Content Strategy

Voice Search Content Marketing: Should You Prioritize Alexa Siri — Or Neither?

By Jonathan Crowl on September 16, 2020

In the near future, voice search is expected to overtake browser-based searches as the primary method of conducting searches via mobile devices. The market for these voice search solutions has produced a shortlist of voice-activated assistants offered by major tech companies, with Amazon's Alexa and Apple's Siri leading the way in name recognition.

As voice search activity increases, marketing departments are under greater pressure to embrace voice search content marketing as an essential component of overall search engine optimization. The long-tail search patterns encouraged by voice search are changing how businesses develop their keyword strategies to guide their content creation. At the same time, differences in the search algorithms for Alexa and Siri can give marketing leaders headaches when they approach voice search optimization projects.

Unlike browser-based search, where Google has the vast majority of market share over much smaller rivals such as Bing, the voice search market is much more fragmented. Even the hardware hosting these voice assistants varies from one solution to the next: Siri's half-a-billion users all access the voice assistant through their mobile devices, whereas Alexa is primarily offered on in-home speakers. While its user base pales in size to Siri's, in-home speakers using Alexa are now found in more than 68 percent of U.S. homes.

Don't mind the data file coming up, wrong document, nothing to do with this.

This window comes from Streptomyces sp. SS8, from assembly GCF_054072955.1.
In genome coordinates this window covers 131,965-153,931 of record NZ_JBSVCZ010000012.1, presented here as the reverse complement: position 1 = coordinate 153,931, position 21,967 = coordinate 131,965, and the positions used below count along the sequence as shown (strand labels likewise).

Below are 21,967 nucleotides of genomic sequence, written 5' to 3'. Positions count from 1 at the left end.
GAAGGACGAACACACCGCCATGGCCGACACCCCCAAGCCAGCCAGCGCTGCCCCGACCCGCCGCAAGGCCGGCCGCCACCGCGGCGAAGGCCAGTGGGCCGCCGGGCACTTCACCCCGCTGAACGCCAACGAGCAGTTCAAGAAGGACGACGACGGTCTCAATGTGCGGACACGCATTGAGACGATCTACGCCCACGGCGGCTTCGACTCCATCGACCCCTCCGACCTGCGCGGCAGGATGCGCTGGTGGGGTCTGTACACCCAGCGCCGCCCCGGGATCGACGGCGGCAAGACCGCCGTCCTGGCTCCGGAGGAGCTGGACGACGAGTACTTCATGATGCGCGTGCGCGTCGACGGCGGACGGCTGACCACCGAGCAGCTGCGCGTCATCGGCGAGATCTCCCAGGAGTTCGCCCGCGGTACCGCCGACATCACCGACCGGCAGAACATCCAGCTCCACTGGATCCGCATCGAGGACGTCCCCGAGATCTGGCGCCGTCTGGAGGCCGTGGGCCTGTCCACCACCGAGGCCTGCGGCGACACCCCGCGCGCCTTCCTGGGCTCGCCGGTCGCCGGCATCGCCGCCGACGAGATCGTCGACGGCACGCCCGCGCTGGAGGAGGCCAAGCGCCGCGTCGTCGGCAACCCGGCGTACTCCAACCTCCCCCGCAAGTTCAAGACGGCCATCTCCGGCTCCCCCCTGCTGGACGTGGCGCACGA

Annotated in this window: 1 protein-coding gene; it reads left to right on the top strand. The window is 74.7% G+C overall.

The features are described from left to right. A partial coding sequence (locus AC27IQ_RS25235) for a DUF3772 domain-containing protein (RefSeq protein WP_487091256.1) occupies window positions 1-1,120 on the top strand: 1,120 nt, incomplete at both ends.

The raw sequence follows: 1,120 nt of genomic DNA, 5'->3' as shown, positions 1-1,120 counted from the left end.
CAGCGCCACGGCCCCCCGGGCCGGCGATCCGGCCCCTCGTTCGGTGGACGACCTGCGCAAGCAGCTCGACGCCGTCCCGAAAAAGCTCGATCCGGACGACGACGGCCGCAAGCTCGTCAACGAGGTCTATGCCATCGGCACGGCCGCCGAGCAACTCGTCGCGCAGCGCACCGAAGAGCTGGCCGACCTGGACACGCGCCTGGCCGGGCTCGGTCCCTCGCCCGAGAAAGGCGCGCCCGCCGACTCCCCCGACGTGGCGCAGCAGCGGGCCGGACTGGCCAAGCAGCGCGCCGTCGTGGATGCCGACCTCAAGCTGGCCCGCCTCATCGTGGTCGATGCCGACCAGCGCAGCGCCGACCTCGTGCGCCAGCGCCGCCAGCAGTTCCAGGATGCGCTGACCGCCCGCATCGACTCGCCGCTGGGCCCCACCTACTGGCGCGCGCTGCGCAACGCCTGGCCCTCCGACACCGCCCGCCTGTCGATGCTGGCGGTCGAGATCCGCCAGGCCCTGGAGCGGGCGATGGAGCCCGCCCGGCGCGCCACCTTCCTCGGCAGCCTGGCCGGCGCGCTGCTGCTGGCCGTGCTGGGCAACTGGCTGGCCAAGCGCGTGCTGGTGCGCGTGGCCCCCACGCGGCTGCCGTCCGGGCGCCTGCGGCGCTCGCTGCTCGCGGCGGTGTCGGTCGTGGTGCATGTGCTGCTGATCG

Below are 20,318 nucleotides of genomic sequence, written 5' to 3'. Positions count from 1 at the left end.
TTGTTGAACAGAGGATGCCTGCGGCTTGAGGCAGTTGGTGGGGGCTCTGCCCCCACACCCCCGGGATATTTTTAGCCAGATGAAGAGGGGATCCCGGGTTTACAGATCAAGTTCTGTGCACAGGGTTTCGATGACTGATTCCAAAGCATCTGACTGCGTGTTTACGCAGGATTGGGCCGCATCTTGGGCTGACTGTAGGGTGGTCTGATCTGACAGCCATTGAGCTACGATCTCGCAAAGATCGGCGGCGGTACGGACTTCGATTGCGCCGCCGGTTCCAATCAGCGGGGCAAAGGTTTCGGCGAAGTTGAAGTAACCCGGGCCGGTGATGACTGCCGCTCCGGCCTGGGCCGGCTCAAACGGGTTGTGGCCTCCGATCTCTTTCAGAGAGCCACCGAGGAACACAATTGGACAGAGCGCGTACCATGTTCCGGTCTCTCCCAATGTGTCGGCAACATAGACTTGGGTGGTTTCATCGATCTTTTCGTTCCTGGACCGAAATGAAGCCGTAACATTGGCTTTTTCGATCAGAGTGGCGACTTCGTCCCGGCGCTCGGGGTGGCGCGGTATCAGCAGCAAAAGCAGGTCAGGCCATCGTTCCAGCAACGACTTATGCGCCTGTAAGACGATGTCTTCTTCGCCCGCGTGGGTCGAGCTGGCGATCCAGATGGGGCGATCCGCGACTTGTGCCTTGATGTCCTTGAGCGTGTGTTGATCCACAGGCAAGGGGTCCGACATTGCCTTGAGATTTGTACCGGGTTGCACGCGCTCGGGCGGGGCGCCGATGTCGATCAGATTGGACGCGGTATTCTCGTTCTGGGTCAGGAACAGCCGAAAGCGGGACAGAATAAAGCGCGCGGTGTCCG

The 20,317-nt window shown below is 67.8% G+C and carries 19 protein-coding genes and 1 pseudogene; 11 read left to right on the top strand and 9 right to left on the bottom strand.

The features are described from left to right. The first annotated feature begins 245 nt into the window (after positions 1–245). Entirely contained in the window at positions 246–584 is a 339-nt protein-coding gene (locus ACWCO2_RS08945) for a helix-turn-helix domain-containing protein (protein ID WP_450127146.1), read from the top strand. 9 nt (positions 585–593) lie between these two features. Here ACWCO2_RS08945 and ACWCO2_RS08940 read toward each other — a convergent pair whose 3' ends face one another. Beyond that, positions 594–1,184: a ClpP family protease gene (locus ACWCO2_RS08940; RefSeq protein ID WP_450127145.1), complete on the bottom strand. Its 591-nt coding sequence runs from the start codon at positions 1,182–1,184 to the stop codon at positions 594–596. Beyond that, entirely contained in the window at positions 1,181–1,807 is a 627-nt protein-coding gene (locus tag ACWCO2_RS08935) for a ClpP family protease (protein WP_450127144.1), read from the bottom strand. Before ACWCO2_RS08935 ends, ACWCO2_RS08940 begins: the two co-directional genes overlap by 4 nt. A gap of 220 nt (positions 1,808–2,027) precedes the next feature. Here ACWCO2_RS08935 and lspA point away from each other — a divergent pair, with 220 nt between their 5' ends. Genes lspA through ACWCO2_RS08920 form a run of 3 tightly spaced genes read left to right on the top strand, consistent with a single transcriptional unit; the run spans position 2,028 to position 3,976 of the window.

This begs some important questions: How different are the search algorithms for leading voice search tools such as Alexa and Siri? And how should you go about developing a voice search content strategy while balancing these different tools? Luckily, we've got some answers for you. Here's what you need to know about Alexa and Siri, as well as how to optimize for voice search across both of these solutions.

What Siri Wants

Apple's voice search assistant uses Google search results for basically all of its queries, with one key exception: For location-based searches, Siri crawls Apple Maps for results.

Siri on iPhone

Photo attribution: iphonedigital on Flickr.

Another small thing you can do to help your business rank in Siri voice searches is to claim and manage your Yelp listing, if applicable. Siri sometimes pulls Yelp content to fill out its Apple Maps business listings, so an optimized Yelp account may make a difference with your voice search rankings through Siri.

What Alexa Wants

While Siri uses Google to generate its voice search results, Alexa uses Bing. In general, there's not a huge difference: While Bing and Google are separate search engines with their own proprietary search algorithms, SEO best practices tend to be the same for both.

Certain keywords and topics may encounter less competition through Alexa as a result of the smaller search volume offered on Bing. It's also worth noting that while Alexa's adoption rate is growing fast, Siri still maintains a larger market share of voice search volume because of its usability on mobile devices.